Legislators, Unions, and Tenants Say No More Shady Shell Companies, Urge Passage of the LLC Transparency Act

Legislation would reveal the identities of beneficial owners operating anonymous shell companies in New York, including negligent landlords and employers, Russian oligarchs, and tax cheats

Albany, NY Today, state legislators, labor unions, and tenant advocates rallied to demand passage of the LLC Transparency Act (A3484 / S995). The legislation would create a public registry of “beneficial owners” of limited liability companies (LLCs) doing business in New York. LLCs are a form of shell company that can easily be formed and operated anonymously, making them a preferred vehicle for various forms of white-collar crime, including wage theft, campaign finance violations, and money laundering. Anonymous LLCs have also been implicated in scandals as far-reaching as the Panama Papers and Pandora Papers and frustrate routine government activity, such as code enforcement. If passed, the bill’s public registry of beneficial owners would be the first such registry in the United States.

“There is no right to corporate anonymity, especially when it comes with such damaging social costs for New Yorkers,” said Assemblymember Emily Gallagher, prime sponsor of the LLC Transparency Act. “It shouldn’t be easier to get a library card than to start an anonymous shell company. This bill will shine a light where it’s needed most.”

Housing advocates offered their support for the legislation because of the benefits the legislation would offer to tenants, who routinely face anonymous LLC landlords that use anonymity to escape accountability, frustrate legal proceedings, or mask the size of their real estate portfolios or histories of code violations.

“It’s deeply unjust that many tenants in New York state don’t know who their landlord is because their landlord is hidden behind an anonymous LLC. This results in tenants unable to research their landlord properly before moving in and allows slumlords to hide a track record of neglect, unable to properly reach their LLC landlord during emergencies, and what we saw during the pandemic – even unable to access ERAP and other programs because their LLC landlords were unresponsive and hard to contact,” said Whitney Hu, Director of Civic Engagement and Research for Churches United for Fair Housing. “As a housing services organization serving thousands of members and church partners, we’re exasperated and tired with the abundance of LLC landlords hiding in plain sight. The state legislature passing the LLC Transparency Act would take us one pragmatic step further in building a safer, more transparent housing system.”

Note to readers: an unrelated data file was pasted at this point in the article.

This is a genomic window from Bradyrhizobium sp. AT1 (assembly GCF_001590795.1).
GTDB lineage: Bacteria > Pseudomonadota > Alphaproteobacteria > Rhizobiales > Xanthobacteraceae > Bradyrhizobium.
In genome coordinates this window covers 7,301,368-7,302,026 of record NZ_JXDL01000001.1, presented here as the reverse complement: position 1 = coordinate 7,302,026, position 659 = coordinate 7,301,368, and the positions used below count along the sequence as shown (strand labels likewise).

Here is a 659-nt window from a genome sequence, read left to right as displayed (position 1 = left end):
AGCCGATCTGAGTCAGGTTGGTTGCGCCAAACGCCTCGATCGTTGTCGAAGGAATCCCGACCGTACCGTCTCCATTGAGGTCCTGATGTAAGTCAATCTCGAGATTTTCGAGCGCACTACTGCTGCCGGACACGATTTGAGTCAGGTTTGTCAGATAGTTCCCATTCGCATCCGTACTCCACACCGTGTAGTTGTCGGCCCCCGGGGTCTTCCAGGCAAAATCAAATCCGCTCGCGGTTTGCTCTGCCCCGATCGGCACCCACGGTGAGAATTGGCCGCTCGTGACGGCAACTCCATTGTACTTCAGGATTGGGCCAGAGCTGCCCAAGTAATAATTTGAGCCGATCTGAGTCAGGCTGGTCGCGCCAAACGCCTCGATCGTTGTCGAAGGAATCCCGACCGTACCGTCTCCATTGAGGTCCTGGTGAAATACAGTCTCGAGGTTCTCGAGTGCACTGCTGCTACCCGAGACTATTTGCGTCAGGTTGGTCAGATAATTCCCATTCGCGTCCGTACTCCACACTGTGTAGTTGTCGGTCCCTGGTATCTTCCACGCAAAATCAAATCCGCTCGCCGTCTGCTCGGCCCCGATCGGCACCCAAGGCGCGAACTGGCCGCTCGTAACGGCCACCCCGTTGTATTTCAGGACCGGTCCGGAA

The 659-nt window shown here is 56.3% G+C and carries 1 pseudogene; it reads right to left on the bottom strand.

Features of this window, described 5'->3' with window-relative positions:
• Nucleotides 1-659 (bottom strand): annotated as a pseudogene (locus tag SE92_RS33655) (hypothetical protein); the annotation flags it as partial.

"Billionaires and slumlords across New York hide behind LLCs to avoid accountability and exploit tenants. The laws are simply broken. Countries around the world have taken action to shed light on the owners of LLCs so the public can hold them to account. It's time for New York to join them. As the largest real estate market in the United States, New York can set the standard for the entire country and inspire other states to take action. This bill is a commonsense reform that will help tenants and taxpayers alike," said Cea Weaver, Campaign Coordinator for Housing Justice for All.

"Fifth Avenue Committee and Neighbors Helping Neighbors have organized thousands of tenants in poorly maintained properties owned by 'LLCs' over many decades where tenants were often harassed.The LLC corporate structure, which enables bad actors to be anonymous, means that tenants and communities cannot easily hold LLC landlords accountable for violating laws, regulations and building codes.That's unacceptable and it's time for a change. The LLC Transparency Bill is overdue," said Michelle de la Uz, Executive Director of Fifth Avenue Committee and Neighbors Helping Neighbors.

Good government groups offered their support for the legislation because, if enacted, it would help expose corruption facilitated by anonymous LLCs.

"This important transparency legislation will help peel back the layers of New York's LLCs, giving state oversight agencies better tools to fight corruption and hold these businesses accountable under state law," said Rachael Fauss, Senior Policy Advisor for Reinvent Albany. "LLCs have too often been a vehicle to hide the substantial financial resources that are used to influence state government. Creating a public database of beneficial owners will give New Yorkers a powerful tool to know who is behind these secretive LLCs."